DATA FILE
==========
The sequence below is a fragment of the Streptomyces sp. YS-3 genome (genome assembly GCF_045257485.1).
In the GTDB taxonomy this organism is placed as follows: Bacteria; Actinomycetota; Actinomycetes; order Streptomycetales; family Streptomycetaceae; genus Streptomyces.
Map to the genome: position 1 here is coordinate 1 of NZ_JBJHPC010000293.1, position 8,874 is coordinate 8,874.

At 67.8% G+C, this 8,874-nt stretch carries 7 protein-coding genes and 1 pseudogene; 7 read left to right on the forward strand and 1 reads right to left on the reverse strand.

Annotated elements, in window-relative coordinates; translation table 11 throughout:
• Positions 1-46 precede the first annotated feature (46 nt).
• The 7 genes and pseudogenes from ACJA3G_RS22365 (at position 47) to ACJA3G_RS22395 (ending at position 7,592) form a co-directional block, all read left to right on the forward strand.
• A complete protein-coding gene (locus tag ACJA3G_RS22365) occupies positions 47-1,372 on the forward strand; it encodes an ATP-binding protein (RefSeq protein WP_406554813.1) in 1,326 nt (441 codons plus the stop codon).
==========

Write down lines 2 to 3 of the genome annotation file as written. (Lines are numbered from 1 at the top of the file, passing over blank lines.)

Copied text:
In the GTDB taxonomy this organism is placed as follows: Bacteria; Actinomycetota; Actinomycetes; order Streptomycetales; family Streptomycetaceae; genus Streptomyces.
Map to the genome: position 1 here is coordinate 1 of NZ_JBJHPC010000293.1, position 8,874 is coordinate 8,874.